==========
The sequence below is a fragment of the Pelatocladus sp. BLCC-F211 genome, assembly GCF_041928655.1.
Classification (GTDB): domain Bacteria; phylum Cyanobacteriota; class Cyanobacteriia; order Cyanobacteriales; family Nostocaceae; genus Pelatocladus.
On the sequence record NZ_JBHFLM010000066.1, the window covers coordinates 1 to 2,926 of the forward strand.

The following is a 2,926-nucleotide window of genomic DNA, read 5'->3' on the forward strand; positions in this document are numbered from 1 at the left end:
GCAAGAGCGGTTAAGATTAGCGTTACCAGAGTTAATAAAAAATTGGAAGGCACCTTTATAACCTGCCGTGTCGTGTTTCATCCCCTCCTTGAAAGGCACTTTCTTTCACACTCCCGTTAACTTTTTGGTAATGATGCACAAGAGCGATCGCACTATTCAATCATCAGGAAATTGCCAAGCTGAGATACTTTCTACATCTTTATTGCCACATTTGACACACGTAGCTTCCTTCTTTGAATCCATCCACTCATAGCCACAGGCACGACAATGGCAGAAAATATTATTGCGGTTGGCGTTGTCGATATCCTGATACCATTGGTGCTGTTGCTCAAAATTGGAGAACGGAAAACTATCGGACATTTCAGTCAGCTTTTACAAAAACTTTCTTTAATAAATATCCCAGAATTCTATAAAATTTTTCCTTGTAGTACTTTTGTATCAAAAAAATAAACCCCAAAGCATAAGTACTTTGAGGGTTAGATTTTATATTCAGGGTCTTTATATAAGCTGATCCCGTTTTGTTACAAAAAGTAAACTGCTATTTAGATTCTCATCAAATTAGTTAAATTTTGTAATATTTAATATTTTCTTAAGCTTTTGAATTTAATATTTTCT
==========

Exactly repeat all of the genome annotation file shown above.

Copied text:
The sequence below is a fragment of the Pelatocladus sp. BLCC-F211 genome, assembly GCF_041928655.1.
Classification (GTDB): domain Bacteria; phylum Cyanobacteriota; class Cyanobacteriia; order Cyanobacteriales; family Nostocaceae; genus Pelatocladus.
On the sequence record NZ_JBHFLM010000066.1, the window covers coordinates 1 to 2,926 of the forward strand.

The following is a 2,926-nucleotide window of genomic DNA, read 5'->3' on the forward strand; positions in this document are numbered from 1 at the left end:
GCAAGAGCGGTTAAGATTAGCGTTACCAGAGTTAATAAAAAATTGGAAGGCACCTTTATAACCTGCCGTGTCGTGTTTCATCCCCTCCTTGAAAGGCACTTTCTTTCACACTCCCGTTAACTTTTTGGTAATGATGCACAAGAGCGATCGCACTATTCAATCATCAGGAAATTGCCAAGCTGAGATACTTTCTACATCTTTATTGCCACATTTGACACACGTAGCTTCCTTCTTTGAATCCATCCACTCATAGCCACAGGCACGACAATGGCAGAAAATATTATTGCGGTTGGCGTTGTCGATATCCTGATACCATTGGTGCTGTTGCTCAAAATTGGAGAACGGAAAACTATCGGACATTTCAGTCAGCTTTTACAAAAACTTTCTTTAATAAATATCCCAGAATTCTATAAAATTTTTCCTTGTAGTACTTTTGTATCAAAAAAATAAACCCCAAAGCATAAGTACTTTGAGGGTTAGATTTTATATTCAGGGTCTTTATATAAGCTGATCCCGTTTTGTTACAAAAAGTAAACTGCTATTTAGATTCTCATCAAATTAGTTAAATTTTGTAATATTTAATATTTTCTTAAGCTTTTGAATTTAATATTTTCT